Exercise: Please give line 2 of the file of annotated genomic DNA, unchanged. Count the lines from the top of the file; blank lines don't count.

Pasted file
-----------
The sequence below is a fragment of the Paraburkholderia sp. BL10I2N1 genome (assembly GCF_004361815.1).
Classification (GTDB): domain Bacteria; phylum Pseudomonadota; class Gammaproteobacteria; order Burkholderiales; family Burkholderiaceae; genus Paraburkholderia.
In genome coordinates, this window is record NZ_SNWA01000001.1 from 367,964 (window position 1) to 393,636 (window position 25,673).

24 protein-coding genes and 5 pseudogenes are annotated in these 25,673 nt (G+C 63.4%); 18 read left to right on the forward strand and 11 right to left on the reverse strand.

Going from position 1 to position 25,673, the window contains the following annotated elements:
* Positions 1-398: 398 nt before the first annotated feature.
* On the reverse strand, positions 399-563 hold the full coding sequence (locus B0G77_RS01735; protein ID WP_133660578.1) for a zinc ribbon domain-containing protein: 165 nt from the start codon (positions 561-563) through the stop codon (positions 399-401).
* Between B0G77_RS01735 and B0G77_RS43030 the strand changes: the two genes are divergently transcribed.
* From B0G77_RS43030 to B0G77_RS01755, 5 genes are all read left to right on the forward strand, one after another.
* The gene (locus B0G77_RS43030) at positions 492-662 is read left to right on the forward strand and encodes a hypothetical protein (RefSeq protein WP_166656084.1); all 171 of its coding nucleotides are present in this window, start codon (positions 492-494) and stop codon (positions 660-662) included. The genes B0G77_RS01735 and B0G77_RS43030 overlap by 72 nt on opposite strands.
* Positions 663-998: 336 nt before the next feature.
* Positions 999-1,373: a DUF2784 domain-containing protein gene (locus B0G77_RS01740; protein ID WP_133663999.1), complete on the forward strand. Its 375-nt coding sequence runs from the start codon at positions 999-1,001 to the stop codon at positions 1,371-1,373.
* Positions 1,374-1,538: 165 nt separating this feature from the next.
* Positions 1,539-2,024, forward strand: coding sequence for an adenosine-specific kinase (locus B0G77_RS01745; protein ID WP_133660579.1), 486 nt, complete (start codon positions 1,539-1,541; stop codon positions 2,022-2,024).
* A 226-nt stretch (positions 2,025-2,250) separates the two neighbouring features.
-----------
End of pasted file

Classification (GTDB): domain Bacteria; phylum Pseudomonadota; class Gammaproteobacteria; order Burkholderiales; family Burkholderiaceae; genus Paraburkholderia.